Spinning Backfist လက်ပြန်ရိုက် Let Pyan Yite
Hammer fist ပင့်လက်သီး Pint Let Thee
Superman punch လက်သီးပျံ / ခုန်ထိုး လက်သီး Let Thee Pyan / Khone Htoe Let Thee

Elbow (Tel Daung)[edit]

The elbow can be used in several ways as a striking weapon: horizontal, diagonal-upwards, diagonal-downwards, uppercut, downward, backward-spinning and flying. They can be used as either a finishing move or as a way to cut the opponent's eyebrow to draw blood.

English Burmese Romanization IPA
Horizontal Elbow ဝိုက်တံတောင် Wide Tel Daung
Upward Elbow ပင့်တံတောင် Pint Tel Daung
Downward Elbow ထောင်းတံတောင် Htoung Tel Daung
Jumping Downward Elbow တံတောင် ခုန်ထောင်း Tel Daung Khone Htoung
Elbow Thrust ထိုးတံတောင် Htoe Tel Daung
Reverse Horizontal Elbow တွက်တံတောင် Twet Tel Daung
Flying Elbow တံတောင်ပျံ Tel Daung Pyan
Spinning Elbow ပတ်တံတောင် / ခါးလှည့်တံတောင် Pat Tel Daung / Khar Hlet Tel Daung

Elbows can be used to great effect as blocks or defenses against, for example, spring knees, side body knees, body kicks or punches. When well connected, an elbow strike can cause serious damage to the opponent, including cuts or even a knockout.

Kicking (Kan)[edit]

English Burmese Romanization IPA
Roundhouse Kick ခြေဝိုက်ကန် / ဝိုက်ခတ် Chay Wide Kan / Wide Khat
Spinning back Kick နောက်ပေါက်ကန် Nout Pouk Kan
Outside low kick အပြင်ခတ် Al Pyin Khat
Inside low kick အတွင်းခတ် Al Twin Khat
Hook kick ချိတ်ကန် Chate Kan
Side kick ခြေစောင်းကန် Chay zoung Kan
Axe Kick ခုတ်ကန် / ပုဆိန်ပေါက်ကန် Khote Kan / Pal Sain Pouk Kan
Jump round Kick ခုန်ဝိုက်ခတ် Khone Wide Kan
Step-Up Kick ပေါင်နင်းကန် Pound Nin Kan

Knee (Doo)[edit]

English Burmese Romanization IPA
Straight Knee Strike တဲ့ထိုးဒူး Delt Htoe Doo
Spear Knee လှံစိုက်ဒူ Hlan Site Doo
Side Knee Strike ဝိုက်ဒူး Wide Doo
Upward Knee ပင့်ဒူး Pint Doo
Downward Knee ခုတ်ဒူး Khote Doo
Knee Slap ရိုက်ဒူး Yite Doo
Double Flying Knee / Elephant Tusks flying Knee စုံဒူးပျံ / ဆင်စွယ်ဒူးပျံ Sone Doo Pyan / Sin Swal Doo Pyan
Jumping Knee ခုန်ဒူး Khone Doo
Step-Up Knee Strike ပေါင်နင်းဒူး Pound Nin Doo


The foot-thrust is one of the techniques in Lethwei. It is used as a defensive technique to control distance or block attacks and as a way to set up attack. Foot-thrusts should be thrown quickly but with enough force to knock an opponent off balance.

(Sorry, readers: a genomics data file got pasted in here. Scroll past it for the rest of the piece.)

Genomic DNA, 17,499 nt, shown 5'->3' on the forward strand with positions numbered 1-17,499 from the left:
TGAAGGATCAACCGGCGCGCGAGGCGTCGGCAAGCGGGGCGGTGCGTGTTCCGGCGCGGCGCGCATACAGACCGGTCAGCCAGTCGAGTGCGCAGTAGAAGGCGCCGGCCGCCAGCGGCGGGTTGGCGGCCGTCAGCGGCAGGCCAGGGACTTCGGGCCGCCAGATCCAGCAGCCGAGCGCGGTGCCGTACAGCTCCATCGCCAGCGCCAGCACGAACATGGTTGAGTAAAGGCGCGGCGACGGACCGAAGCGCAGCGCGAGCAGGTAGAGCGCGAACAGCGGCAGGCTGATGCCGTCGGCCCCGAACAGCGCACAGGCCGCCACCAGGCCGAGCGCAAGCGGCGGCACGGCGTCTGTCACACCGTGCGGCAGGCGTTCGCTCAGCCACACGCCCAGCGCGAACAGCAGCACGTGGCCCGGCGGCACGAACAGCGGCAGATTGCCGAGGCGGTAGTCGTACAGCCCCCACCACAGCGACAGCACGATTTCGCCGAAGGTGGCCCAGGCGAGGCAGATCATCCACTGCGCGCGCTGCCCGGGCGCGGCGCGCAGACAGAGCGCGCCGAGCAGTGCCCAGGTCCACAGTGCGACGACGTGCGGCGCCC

English Burmese Romanization IPA
Push Kick နင်းခြေ / တားခြေ Nin Chay / Tar Chay
Toe Push Kick ခြေဦးထိုးကန် Chay Oo Htoe Kan
Jumping Push Kick ခုန်ဆောင့်ကန် Khone Sount Kan

Note - The Myanglish spelling and phonetics based spelling are two different things. The words used are phonetics based words which are more friendly and easy to pronounce for non-Myanmar speaking people. The phonetics wording is provided by Liger Paing from United Myanmar Bando Nation.

Weight classes[edit]

Weight class name Upper limit Gender
in pounds (lb) in kilograms (kg) in stone (st)
Light flyweight 105 48 7.6 Female
Flyweight 112 51 8 Male / female
Bantamweight 119 54 8.5 Male / female
Featherweight 126 57 9 Male / female
Lightweight 132 60 9.5 Male / female
Light welterweight 140 63.5 10 Male / female
Welterweight 148 67 10.5 Male
Light middleweight 157 71 11.1 Male
Middleweight 165 75 11.8 Male
Super middleweight 174 79 12.4 Male
Cruiserweight 183 83 13 Male

Famous practitioners[edit]

See also[edit]


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  57. ^ Kyaw Zin Hlaing (13 December 2016). "Myanmar's lethwei goliath toppled by Canadian 'Dave'". Myanmar Times.
  58. ^ Hlaing, Kyaw Zin (22 December 2015). "A Tun Tun Minute". Myanmar Times.
  60. ^ Goyder, James (22 July 2015). "Inside a Burmese Lethwei Gym". VICE Fightland.
  61. ^ Looi, Florence (8 September 2015). "Myanmar's Lethwei fighters bare their knuckles". Al Jazeera.

Further reading[edit]

  • Maung Gyi, Burmese bando boxing, Ed. R.Maxwell, Baltimore, 1978
  • Zoran Rebac, Traditional Burmese boxing, Ed. Paladin Press, Boulder, 2003